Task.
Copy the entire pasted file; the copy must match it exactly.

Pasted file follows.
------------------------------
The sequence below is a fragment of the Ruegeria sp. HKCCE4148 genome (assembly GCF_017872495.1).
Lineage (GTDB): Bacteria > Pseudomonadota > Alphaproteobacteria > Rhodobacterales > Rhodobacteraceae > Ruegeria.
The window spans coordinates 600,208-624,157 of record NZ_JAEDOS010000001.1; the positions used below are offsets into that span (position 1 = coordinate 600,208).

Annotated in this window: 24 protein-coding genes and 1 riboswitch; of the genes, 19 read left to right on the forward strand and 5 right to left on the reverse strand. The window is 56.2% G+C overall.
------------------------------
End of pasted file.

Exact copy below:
The sequence below is a fragment of the Ruegeria sp. HKCCE4148 genome (assembly GCF_017872495.1).
Lineage (GTDB): Bacteria > Pseudomonadota > Alphaproteobacteria > Rhodobacterales > Rhodobacteraceae > Ruegeria.
The window spans coordinates 600,208-624,157 of record NZ_JAEDOS010000001.1; the positions used below are offsets into that span (position 1 = coordinate 600,208).

Annotated in this window: 24 protein-coding genes and 1 riboswitch; of the genes, 19 read left to right on the forward strand and 5 right to left on the reverse strand. The window is 56.2% G+C overall.